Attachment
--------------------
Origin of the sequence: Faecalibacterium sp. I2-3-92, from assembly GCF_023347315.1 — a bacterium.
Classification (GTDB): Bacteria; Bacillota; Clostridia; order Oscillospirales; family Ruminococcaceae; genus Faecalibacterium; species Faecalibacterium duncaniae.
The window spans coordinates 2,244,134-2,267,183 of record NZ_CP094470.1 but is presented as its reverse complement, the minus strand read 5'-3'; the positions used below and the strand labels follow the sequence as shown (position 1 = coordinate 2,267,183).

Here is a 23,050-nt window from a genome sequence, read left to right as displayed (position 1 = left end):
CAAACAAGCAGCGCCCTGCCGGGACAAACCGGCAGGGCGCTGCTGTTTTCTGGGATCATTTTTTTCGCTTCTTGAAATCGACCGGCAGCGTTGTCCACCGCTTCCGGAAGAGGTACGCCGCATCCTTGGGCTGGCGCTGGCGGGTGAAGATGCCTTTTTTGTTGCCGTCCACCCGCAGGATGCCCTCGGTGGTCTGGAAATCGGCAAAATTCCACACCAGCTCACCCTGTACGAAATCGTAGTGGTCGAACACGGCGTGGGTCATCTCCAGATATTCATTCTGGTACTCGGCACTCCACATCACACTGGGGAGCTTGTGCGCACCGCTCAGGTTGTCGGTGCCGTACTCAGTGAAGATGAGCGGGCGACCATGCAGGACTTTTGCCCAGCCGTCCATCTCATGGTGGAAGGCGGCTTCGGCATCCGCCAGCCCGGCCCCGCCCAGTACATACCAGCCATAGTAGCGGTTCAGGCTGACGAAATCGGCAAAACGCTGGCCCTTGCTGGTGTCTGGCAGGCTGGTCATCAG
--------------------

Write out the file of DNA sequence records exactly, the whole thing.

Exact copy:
Origin of the sequence: Faecalibacterium sp. I2-3-92, from assembly GCF_023347315.1 — a bacterium.
Classification (GTDB): Bacteria; Bacillota; Clostridia; order Oscillospirales; family Ruminococcaceae; genus Faecalibacterium; species Faecalibacterium duncaniae.
The window spans coordinates 2,244,134-2,267,183 of record NZ_CP094470.1 but is presented as its reverse complement, the minus strand read 5'-3'; the positions used below and the strand labels follow the sequence as shown (position 1 = coordinate 2,267,183).

Here is a 23,050-nt window from a genome sequence, read left to right as displayed (position 1 = left end):
CAAACAAGCAGCGCCCTGCCGGGACAAACCGGCAGGGCGCTGCTGTTTTCTGGGATCATTTTTTTCGCTTCTTGAAATCGACCGGCAGCGTTGTCCACCGCTTCCGGAAGAGGTACGCCGCATCCTTGGGCTGGCGCTGGCGGGTGAAGATGCCTTTTTTGTTGCCGTCCACCCGCAGGATGCCCTCGGTGGTCTGGAAATCGGCAAAATTCCACACCAGCTCACCCTGTACGAAATCGTAGTGGTCGAACACGGCGTGGGTCATCTCCAGATATTCATTCTGGTACTCGGCACTCCACATCACACTGGGGAGCTTGTGCGCACCGCTCAGGTTGTCGGTGCCGTACTCAGTGAAGATGAGCGGGCGACCATGCAGGACTTTTGCCCAGCCGTCCATCTCATGGTGGAAGGCGGCTTCGGCATCCGCCAGCCCGGCCCCGCCCAGTACATACCAGCCATAGTAGCGGTTCAGGCTGACGAAATCGGCAAAACGCTGGCCCTTGCTGGTGTCTGGCAGGCTGGTCATCAG